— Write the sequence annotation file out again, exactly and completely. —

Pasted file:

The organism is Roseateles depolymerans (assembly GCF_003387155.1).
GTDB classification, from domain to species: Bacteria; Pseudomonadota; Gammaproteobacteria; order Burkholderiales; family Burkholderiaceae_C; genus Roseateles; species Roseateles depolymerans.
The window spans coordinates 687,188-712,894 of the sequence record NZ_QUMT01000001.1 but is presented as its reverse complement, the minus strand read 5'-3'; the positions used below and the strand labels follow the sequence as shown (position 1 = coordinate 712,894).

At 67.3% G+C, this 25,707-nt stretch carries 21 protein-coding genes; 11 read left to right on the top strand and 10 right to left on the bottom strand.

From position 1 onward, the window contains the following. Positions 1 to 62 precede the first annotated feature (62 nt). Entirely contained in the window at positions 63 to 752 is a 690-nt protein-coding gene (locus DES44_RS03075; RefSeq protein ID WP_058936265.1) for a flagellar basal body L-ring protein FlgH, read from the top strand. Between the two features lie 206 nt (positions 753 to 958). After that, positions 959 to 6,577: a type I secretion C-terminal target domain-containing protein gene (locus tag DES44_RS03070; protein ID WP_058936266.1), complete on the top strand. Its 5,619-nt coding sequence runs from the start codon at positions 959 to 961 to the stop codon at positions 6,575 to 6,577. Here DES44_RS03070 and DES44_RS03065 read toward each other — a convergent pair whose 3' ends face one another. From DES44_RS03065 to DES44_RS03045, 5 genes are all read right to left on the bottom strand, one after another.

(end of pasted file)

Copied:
The organism is Roseateles depolymerans (assembly GCF_003387155.1).
GTDB classification, from domain to species: Bacteria; Pseudomonadota; Gammaproteobacteria; order Burkholderiales; family Burkholderiaceae_C; genus Roseateles; species Roseateles depolymerans.
The window spans coordinates 687,188-712,894 of the sequence record NZ_QUMT01000001.1 but is presented as its reverse complement, the minus strand read 5'-3'; the positions used below and the strand labels follow the sequence as shown (position 1 = coordinate 712,894).

At 67.3% G+C, this 25,707-nt stretch carries 21 protein-coding genes; 11 read left to right on the top strand and 10 right to left on the bottom strand.

From position 1 onward, the window contains the following. Positions 1 to 62 precede the first annotated feature (62 nt). Entirely contained in the window at positions 63 to 752 is a 690-nt protein-coding gene (locus DES44_RS03075; RefSeq protein ID WP_058936265.1) for a flagellar basal body L-ring protein FlgH, read from the top strand. Between the two features lie 206 nt (positions 753 to 958). After that, positions 959 to 6,577: a type I secretion C-terminal target domain-containing protein gene (locus tag DES44_RS03070; protein ID WP_058936266.1), complete on the top strand. Its 5,619-nt coding sequence runs from the start codon at positions 959 to 961 to the stop codon at positions 6,575 to 6,577. Here DES44_RS03070 and DES44_RS03065 read toward each other — a convergent pair whose 3' ends face one another. From DES44_RS03065 to DES44_RS03045, 5 genes are all read right to left on the bottom strand, one after another.